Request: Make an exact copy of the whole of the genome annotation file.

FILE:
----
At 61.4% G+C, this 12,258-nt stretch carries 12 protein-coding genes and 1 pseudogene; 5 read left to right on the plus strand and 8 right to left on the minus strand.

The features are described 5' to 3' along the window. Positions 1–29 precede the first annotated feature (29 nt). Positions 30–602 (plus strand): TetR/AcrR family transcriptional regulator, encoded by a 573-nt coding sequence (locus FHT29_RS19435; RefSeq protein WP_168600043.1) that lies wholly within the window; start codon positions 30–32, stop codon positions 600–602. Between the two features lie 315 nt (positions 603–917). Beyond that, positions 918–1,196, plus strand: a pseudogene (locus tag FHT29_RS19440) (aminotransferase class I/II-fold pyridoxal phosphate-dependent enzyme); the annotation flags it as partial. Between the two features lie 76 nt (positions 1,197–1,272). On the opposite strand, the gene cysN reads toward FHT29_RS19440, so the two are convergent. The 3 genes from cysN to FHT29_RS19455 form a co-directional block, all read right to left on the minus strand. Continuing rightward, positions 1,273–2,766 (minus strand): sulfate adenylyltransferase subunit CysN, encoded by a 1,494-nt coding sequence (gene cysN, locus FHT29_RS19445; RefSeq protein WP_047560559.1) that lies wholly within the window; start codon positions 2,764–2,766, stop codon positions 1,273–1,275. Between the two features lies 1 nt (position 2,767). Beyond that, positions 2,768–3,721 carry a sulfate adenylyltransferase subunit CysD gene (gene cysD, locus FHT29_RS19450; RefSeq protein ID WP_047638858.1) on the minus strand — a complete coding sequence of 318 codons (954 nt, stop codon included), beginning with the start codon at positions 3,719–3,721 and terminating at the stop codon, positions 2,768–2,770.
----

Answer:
At 61.4% G+C, this 12,258-nt stretch carries 12 protein-coding genes and 1 pseudogene; 5 read left to right on the plus strand and 8 right to left on the minus strand.

The features are described 5' to 3' along the window. Positions 1–29 precede the first annotated feature (29 nt). Positions 30–602 (plus strand): TetR/AcrR family transcriptional regulator, encoded by a 573-nt coding sequence (locus FHT29_RS19435; RefSeq protein WP_168600043.1) that lies wholly within the window; start codon positions 30–32, stop codon positions 600–602. Between the two features lie 315 nt (positions 603–917). Beyond that, positions 918–1,196, plus strand: a pseudogene (locus tag FHT29_RS19440) (aminotransferase class I/II-fold pyridoxal phosphate-dependent enzyme); the annotation flags it as partial. Between the two features lie 76 nt (positions 1,197–1,272). On the opposite strand, the gene cysN reads toward FHT29_RS19440, so the two are convergent. The 3 genes from cysN to FHT29_RS19455 form a co-directional block, all read right to left on the minus strand. Continuing rightward, positions 1,273–2,766 (minus strand): sulfate adenylyltransferase subunit CysN, encoded by a 1,494-nt coding sequence (gene cysN, locus FHT29_RS19445; RefSeq protein WP_047560559.1) that lies wholly within the window; start codon positions 2,764–2,766, stop codon positions 1,273–1,275. Between the two features lies 1 nt (position 2,767). Beyond that, positions 2,768–3,721 carry a sulfate adenylyltransferase subunit CysD gene (gene cysD, locus FHT29_RS19450; RefSeq protein ID WP_047638858.1) on the minus strand — a complete coding sequence of 318 codons (954 nt, stop codon included), beginning with the start codon at positions 3,719–3,721 and terminating at the stop codon, positions 2,768–2,770.